|Album||Producing The Universe|
|Genre||Post-Rock / Math-Rock / Instrumental|
|Released||Jan 09 2013|
Hailing from Madrid, Microcause are a 4-piece post-rock band that combines math-rock influence with doom-metal tones and atmosphere. Their debut album, ‘Producing the Universe’ was released on January 9th and is a 29 minute odyssey through a multitude of different styles and sounds. The band brings all the standard post-rock fixtures to the table, the long drawn out passages, the spiraling crescendos and the use of samples. What sets Microcause apart from other post-rock bands is the way the band also incorporates playful math-rock riffs and segments into their well textured songs. The band also has a propensity for using guitar tones that are seldomly used in straight forward post-rock and are primarily the type of tones you’d expect to find in doom-metal or avante-garde.
Perhaps the best example of this is the first tone heard in “Methaqualone“, the albums opener. To me this down-tuned tone feels extremely reminiscent of the guitar work of a band like Agalloch. The other guitar textures found throughout the song feel more naturally post-rock sounding and although I feel like the band could have eased up on the cymbals a bit (a common complaint of mine in the world post-rock) the drumming is mostly solid. The song is split up with a sample in the middle that runs quite a bit long as the music picks back up where it left off as the track winds down to a math-rock styling finish.
“Zombi Discipli” starts off with heavy drumming and long drawn out atmospheric guitar work of the downtuned variety. Drummer Roberto Deyueh is absolutely on point here and kills it behind the set as the 2-headed monster guitar assault attacks from both the front and back ends of the mix. Just as the song is settling into a groove, it all comes to brief pause before resuming in a much more refined sound. Gone is the dark distortion, replaced by mellow guitar work that could be compared to the style of a band like Maserati or Toe. Quite impressive stuff. Another sample leads us into “Bitbration“, a song that sounds almost nothing like it’s predecessors at first. This track seems to take the formula of the band’s first two songs and reverse it, as this track starts off with a math-rock sound before delving into their much heavier distorted post-rock styling. The big post-rock breakdown featuring spiraling crescendo guitar work at the end of this track is some of the best work found on the album.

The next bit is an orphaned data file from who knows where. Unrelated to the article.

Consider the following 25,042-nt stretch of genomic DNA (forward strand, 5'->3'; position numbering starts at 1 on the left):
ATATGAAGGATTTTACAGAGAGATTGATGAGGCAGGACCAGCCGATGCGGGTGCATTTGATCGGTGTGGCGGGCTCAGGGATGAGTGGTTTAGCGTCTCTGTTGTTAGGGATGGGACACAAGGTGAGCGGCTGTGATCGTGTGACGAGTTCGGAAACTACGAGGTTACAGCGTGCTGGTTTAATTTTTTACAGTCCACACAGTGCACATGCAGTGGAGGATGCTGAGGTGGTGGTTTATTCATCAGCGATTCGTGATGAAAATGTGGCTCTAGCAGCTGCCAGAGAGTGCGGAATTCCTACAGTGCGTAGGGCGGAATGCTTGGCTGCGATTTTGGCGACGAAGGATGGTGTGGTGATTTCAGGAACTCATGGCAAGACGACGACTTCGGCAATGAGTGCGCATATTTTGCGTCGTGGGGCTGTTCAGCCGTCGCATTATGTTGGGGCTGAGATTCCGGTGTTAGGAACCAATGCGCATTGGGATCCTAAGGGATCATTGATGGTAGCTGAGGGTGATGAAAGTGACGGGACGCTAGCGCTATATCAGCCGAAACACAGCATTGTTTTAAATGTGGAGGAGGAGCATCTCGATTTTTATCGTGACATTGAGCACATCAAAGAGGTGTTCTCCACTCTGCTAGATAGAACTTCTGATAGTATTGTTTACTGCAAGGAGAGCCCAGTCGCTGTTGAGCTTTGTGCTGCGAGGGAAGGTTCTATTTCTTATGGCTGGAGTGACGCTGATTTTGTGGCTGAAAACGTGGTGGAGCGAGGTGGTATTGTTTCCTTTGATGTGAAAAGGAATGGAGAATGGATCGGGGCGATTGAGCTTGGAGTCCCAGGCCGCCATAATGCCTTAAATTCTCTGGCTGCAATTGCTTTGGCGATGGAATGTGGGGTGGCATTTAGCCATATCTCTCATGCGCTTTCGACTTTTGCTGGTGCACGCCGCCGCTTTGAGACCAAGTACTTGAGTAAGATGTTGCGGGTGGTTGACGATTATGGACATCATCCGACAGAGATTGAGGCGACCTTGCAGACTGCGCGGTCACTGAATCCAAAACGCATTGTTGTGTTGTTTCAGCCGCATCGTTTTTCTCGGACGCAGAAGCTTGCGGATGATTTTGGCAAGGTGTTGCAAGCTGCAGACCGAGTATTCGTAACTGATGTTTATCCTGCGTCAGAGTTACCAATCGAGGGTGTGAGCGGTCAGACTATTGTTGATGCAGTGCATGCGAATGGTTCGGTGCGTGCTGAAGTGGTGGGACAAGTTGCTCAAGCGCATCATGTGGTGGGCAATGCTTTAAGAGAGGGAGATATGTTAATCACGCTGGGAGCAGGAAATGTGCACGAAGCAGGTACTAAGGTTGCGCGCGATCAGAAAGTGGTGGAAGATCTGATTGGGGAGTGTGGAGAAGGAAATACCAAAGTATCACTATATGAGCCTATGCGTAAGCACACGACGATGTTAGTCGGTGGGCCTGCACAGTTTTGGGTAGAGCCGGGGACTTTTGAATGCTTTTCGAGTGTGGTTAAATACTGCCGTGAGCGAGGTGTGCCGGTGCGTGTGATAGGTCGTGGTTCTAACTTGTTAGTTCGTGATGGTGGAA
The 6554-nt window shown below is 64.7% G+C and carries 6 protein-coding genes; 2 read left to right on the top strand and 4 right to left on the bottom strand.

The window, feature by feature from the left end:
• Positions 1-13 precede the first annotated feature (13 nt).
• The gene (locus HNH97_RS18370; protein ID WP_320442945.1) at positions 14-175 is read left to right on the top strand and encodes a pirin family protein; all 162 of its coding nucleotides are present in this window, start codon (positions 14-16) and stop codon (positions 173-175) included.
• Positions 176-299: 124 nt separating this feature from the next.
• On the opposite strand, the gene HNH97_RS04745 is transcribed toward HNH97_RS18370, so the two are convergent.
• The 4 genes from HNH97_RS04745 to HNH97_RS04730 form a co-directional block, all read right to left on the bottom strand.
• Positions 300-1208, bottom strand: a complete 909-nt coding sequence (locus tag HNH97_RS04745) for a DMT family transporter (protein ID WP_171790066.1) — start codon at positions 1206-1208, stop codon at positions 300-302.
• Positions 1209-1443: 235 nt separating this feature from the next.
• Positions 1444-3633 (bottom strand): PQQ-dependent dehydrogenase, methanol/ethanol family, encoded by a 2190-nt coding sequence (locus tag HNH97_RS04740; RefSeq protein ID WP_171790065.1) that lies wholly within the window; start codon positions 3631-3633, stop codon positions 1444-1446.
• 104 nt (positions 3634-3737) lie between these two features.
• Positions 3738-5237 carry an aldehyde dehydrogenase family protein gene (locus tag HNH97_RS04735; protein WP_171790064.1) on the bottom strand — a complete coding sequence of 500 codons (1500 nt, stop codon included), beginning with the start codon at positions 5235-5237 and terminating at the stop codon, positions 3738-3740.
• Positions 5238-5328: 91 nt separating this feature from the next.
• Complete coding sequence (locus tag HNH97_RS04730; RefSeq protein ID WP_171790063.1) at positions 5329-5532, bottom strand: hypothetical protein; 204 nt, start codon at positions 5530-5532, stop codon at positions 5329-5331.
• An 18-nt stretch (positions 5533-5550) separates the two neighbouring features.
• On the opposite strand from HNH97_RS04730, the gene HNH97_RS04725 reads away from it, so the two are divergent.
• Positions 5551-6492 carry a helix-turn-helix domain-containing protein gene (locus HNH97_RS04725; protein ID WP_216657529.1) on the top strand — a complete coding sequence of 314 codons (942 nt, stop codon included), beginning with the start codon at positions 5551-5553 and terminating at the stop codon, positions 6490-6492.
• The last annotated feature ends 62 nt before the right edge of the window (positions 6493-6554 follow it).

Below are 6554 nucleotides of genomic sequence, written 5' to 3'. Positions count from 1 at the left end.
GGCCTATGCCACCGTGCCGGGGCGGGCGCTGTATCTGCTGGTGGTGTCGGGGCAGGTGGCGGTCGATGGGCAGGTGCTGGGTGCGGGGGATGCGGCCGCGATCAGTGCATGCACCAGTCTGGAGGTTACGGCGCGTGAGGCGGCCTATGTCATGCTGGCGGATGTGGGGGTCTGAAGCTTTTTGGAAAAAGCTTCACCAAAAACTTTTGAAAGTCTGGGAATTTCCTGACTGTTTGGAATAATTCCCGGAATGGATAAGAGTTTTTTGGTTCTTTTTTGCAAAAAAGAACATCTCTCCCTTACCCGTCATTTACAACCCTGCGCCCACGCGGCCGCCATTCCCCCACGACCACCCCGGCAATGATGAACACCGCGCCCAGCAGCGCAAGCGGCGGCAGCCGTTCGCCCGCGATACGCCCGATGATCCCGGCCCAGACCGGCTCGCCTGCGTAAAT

While somewhat short, “Diaspasora” is a high energy track with a fast tempo that just never stops. And while again there is noticeably far too much cymbal riding for my taste, I find myself drifting off to this track with each listen and can safely say it’s my favorite track found here. “Chicago Handshake” is the album’s closer and at nearly nine minutes is also the longest track on this album. The song doesn’t stray far from the classic post-rock formula of a slow winding build up that goes through peaks and valleys before hitting it’s stride at around the halfway mark of the track. Near the end of the song we see a finish that involves textured guitar work competing for attention in the left and right channels before coming to something of a soft finish as the album comes to a close.
All in all I feel like ‘Producing the Universe‘ is a solid album that fans of deeply distorted post-rock should enjoy. While I wouldn’t particularly say it’s a bad habit, I think that Microcause are prone to a lot of the same patterns we tend to see a lot of young post-rock band fall into, the overuse of cymbals being the primary concern. Outside of that I have no other issues with ‘Producing the Universe’ and I feel like it’s a solid debut that showcases good talent combined with acceptable production levels. It might not be the most daring debut nor did it particularly blow me away, but I would be a fool to let it slip through the cracks and let it go unnoticed without a proper review on postrockstar.